Monday, August 15, 2016

Summer Swelter

I'm here, I'm here! I know I've been slacking here on my blog. But I think you'll find the same is true for many garden bloggers this time of year. Instead of talking about our gardens, we're actually out there enjoying them. But I have to admit, I might be shirking in that department also. You see, it's been a very hot and steamy summer, with no rain to cool off a weary gardener.






Yes, I know, I should get out into the garden early before it gets too hot. Perhaps I *should* do this, but it doesn't mean I will. I'm not much of a morning person, and it's very hard for me to be up early and motivated. I'd rather linger over the morning paper with my cup of tea by my side.





This means that weeds are taking advantage of the situation, and growing vigorously. Some of my garden plants may be stunted by the dry spell, but weeds could care less about a drought. I'm looking at you dandelions! Lawns are drying up, shrubs are fading, flowers are giving up. The garden hose and I are getting to be really good friends, as I spend time every day giving everything a good, long drink.





If this sounds an awful lot like last month's post, I apologize. The drought is even worse now, one month later. Some parts of the city have gotten rain here and there, but it always misses us here in Robin's Nest. The funny thing is that despite the dry weather, the humidity is through the roof. Working out in the yard is just not pleasant this summer. Perhaps I'm a fair weather gardener. Well, I own that title. You won't often find me outside working in this much humid heat. Still, something has got to be done about that mess out there!




Even the plants that don't get watered regularly are crying out for my help. The vegetable garden is fading fast, despite my supplemental watering. Luckily the tomatoes are still looking good and putting out plenty of fruit. We've had plenty of cucumbers, but now the plants are dying quickly. I just can't get a handle on the cucumber problem every summer. I've heard that floating row covers are the answer, and I'm not sure why I haven't tried it. I guess I just don't know enough about how it all works. How do floating row covers, which have to be removed for pollination, do me any good at this part of the summer? This is when the plants always die! And I call myself a master gardener. Ha!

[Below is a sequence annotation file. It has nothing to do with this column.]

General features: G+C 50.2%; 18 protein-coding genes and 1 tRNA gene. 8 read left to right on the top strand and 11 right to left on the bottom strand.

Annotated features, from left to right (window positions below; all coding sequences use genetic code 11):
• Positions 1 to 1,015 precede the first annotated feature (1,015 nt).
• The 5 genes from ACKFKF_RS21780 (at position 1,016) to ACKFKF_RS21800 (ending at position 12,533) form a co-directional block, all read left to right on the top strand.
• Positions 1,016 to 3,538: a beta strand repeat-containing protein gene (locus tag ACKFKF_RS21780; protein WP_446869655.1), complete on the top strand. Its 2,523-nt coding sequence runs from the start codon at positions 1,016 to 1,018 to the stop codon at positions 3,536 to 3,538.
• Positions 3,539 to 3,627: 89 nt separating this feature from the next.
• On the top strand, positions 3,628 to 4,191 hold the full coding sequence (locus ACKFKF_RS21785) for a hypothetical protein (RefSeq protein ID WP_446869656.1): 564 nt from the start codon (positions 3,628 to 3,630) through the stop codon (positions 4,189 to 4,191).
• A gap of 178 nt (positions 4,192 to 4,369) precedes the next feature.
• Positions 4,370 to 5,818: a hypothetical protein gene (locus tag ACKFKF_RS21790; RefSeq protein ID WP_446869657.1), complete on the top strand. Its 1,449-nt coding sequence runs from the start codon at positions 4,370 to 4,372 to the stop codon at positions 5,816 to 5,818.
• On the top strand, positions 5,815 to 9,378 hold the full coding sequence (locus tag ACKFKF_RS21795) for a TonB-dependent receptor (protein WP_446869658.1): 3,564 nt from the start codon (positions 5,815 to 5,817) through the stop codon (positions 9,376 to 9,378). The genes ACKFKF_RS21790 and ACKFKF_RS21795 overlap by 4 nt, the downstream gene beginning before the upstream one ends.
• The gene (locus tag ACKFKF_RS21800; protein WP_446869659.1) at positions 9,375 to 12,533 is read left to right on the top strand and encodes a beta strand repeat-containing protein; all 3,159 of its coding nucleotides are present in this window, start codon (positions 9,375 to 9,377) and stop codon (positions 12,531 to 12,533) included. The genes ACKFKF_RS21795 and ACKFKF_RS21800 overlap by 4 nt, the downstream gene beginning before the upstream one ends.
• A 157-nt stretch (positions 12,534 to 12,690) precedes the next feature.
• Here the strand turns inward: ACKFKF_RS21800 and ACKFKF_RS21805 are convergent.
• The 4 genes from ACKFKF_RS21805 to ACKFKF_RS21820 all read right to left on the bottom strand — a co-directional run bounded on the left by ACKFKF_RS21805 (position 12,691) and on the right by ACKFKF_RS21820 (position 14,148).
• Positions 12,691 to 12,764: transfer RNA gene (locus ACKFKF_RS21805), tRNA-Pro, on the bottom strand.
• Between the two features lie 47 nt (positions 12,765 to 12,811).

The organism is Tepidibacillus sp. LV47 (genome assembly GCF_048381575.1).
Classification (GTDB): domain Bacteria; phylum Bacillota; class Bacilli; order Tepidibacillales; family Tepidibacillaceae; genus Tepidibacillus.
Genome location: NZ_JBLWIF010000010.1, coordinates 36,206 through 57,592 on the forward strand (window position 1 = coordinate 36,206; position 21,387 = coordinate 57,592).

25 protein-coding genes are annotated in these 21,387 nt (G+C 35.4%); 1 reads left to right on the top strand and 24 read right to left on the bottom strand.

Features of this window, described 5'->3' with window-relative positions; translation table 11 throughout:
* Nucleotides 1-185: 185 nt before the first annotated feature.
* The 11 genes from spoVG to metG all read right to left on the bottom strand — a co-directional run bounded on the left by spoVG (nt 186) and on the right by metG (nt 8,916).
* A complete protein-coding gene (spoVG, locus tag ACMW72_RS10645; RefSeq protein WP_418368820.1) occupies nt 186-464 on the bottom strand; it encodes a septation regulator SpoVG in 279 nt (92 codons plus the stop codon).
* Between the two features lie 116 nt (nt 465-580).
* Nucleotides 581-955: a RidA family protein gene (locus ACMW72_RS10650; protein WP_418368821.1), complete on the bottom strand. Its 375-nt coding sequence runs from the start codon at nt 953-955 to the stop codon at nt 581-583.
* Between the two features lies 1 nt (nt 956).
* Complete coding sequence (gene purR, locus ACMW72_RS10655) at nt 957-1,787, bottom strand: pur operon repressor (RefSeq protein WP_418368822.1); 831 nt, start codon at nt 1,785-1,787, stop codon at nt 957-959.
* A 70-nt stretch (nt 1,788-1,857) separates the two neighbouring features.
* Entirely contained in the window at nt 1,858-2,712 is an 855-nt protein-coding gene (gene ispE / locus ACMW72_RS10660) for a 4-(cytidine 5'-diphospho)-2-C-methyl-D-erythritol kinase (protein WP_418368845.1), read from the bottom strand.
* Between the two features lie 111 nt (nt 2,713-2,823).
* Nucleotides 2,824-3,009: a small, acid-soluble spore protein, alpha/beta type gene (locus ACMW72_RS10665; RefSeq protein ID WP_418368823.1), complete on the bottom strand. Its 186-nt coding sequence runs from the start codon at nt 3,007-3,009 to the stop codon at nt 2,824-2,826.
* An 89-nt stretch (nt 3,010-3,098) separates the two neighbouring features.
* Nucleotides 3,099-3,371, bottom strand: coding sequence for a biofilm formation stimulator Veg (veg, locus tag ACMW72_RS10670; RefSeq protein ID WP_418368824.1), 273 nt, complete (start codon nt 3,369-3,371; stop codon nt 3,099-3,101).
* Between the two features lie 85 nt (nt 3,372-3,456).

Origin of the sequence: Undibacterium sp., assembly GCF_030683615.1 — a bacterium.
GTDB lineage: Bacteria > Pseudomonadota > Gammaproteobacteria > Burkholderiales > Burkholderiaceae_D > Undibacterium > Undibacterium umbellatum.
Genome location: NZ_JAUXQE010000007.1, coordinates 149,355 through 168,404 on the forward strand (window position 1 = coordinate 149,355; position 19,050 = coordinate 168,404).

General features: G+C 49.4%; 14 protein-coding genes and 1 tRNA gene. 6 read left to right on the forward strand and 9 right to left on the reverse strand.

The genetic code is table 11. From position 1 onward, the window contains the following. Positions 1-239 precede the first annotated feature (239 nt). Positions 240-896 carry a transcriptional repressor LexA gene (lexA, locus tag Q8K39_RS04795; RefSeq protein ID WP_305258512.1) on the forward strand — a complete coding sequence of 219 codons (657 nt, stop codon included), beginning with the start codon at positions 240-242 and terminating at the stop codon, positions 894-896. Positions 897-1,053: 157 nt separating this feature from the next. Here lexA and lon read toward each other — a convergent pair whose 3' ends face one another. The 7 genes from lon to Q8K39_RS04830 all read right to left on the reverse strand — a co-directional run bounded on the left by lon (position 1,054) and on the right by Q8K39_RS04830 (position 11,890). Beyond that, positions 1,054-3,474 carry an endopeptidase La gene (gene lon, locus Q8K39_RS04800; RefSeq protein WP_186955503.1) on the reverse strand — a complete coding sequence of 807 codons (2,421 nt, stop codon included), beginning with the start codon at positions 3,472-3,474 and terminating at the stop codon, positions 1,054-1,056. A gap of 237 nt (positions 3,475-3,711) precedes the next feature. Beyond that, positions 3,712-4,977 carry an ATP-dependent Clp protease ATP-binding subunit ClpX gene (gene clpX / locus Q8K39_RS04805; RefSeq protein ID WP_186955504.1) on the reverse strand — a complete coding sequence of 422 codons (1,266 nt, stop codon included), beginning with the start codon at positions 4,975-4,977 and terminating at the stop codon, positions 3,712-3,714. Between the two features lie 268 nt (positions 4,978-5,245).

To combat the gloom and doom of this garden report,  I'm highlighting photos of the spots that carry on despite the heat and dry weather. I just can't bear to photograph the rough spots.





Like last year, I've been raising a couple of monarch caterpillars. This time, I started from the beginning, with eggs found in my own garden, so it's extra special to me. I'll be sure to post more of them next time. I find it so thrilling, especially when it gets to the butterfly part.







I wrote all of the above yesterday, and last night we actually did get a good rain. What was shocking to me was that I slept right through it! I would have liked to see this wonderful thing. An inch and a quarter sounds wonderful, but I hear we are three inches below normal. Let's hope for more. Maybe that way, I can put up a more uplifting post next time around!





Wednesday, July 13, 2016

Summer Sights

Summer goes on. The days are long, hot, and sticky. Garden weeds run rampant in this weather. My main chore this time of year is trying to keep up with those crazy weeds. By the time I circle around all my garden beds, new weeds have already popped up in the first bed. Sometimes I finish one bed, turn my back on it, and when I turn back around, there will suddenly be one large weed sticking its tongue out at me. Okay, that part may be a slight exaggeration. But not much!






My hydrangeas are starting to bloom, as is the hardy hibiscus. These two particular plants please me immensely. Maybe it's the extra large size of their blossoms.